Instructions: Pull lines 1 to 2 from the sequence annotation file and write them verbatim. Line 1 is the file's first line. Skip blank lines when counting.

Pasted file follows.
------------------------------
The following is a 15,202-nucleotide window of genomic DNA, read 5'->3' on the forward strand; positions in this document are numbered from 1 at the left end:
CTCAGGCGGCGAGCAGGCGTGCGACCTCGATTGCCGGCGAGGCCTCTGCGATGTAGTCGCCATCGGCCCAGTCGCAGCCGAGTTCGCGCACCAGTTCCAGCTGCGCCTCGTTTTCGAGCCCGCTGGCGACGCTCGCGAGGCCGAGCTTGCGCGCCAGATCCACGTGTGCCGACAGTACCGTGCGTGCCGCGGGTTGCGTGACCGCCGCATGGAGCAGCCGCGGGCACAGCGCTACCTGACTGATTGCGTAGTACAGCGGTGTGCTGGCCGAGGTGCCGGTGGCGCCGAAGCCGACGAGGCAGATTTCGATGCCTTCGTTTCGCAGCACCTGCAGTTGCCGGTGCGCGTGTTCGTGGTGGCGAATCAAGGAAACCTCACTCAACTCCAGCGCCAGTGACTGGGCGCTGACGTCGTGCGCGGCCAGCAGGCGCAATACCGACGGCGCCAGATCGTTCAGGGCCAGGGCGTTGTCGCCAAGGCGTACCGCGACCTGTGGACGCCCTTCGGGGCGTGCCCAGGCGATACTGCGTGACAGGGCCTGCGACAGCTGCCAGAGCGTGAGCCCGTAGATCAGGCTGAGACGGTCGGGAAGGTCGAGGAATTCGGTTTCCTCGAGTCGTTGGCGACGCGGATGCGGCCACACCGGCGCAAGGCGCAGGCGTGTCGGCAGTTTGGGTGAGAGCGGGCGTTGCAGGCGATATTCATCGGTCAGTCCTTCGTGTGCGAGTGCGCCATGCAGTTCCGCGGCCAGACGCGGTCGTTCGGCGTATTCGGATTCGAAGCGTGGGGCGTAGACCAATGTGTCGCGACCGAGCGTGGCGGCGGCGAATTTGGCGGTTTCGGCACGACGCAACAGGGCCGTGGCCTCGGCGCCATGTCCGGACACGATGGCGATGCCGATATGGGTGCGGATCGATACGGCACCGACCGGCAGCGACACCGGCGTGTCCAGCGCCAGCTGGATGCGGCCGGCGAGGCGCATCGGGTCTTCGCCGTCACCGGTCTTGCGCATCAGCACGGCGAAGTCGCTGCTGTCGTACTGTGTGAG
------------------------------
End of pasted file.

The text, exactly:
The following is a 15,202-nucleotide window of genomic DNA, read 5'->3' on the forward strand; positions in this document are numbered from 1 at the left end:
CTCAGGCGGCGAGCAGGCGTGCGACCTCGATTGCCGGCGAGGCCTCTGCGATGTAGTCGCCATCGGCCCAGTCGCAGCCGAGTTCGCGCACCAGTTCCAGCTGCGCCTCGTTTTCGAGCCCGCTGGCGACGCTCGCGAGGCCGAGCTTGCGCGCCAGATCCACGTGTGCCGACAGTACCGTGCGTGCCGCGGGTTGCGTGACCGCCGCATGGAGCAGCCGCGGGCACAGCGCTACCTGACTGATTGCGTAGTACAGCGGTGTGCTGGCCGAGGTGCCGGTGGCGCCGAAGCCGACGAGGCAGATTTCGATGCCTTCGTTTCGCAGCACCTGCAGTTGCCGGTGCGCGTGTTCGTGGTGGCGAATCAAGGAAACCTCACTCAACTCCAGCGCCAGTGACTGGGCGCTGACGTCGTGCGCGGCCAGCAGGCGCAATACCGACGGCGCCAGATCGTTCAGGGCCAGGGCGTTGTCGCCAAGGCGTACCGCGACCTGTGGACGCCCTTCGGGGCGTGCCCAGGCGATACTGCGTGACAGGGCCTGCGACAGCTGCCAGAGCGTGAGCCCGTAGATCAGGCTGAGACGGTCGGGAAGGTCGAGGAATTCGGTTTCCTCGAGTCGTTGGCGACGCGGATGCGGCCACACCGGCGCAAGGCGCAGGCGTGTCGGCAGTTTGGGTGAGAGCGGGCGTTGCAGGCGATATTCATCGGTCAGTCCTTCGTGTGCGAGTGCGCCATGCAGTTCCGCGGCCAGACGCGGTCGTTCGGCGTATTCGGATTCGAAGCGTGGGGCGTAGACCAATGTGTCGCGACCGAGCGTGGCGGCGGCGAATTTGGCGGTTTCGGCACGACGCAACAGGGCCGTGGCCTCGGCGCCATGTCCGGACACGATGGCGATGCCGATATGGGTGCGGATCGATACGGCACCGACCGGCAGCGACACCGGCGTGTCCAGCGCCAGCTGGATGCGGCCGGCGAGGCGCATCGGGTCTTCGCCGTCACCGGTCTTGCGCATCAGCACGGCGAAGTCGCTGCTGTCGTACTGTGTGAG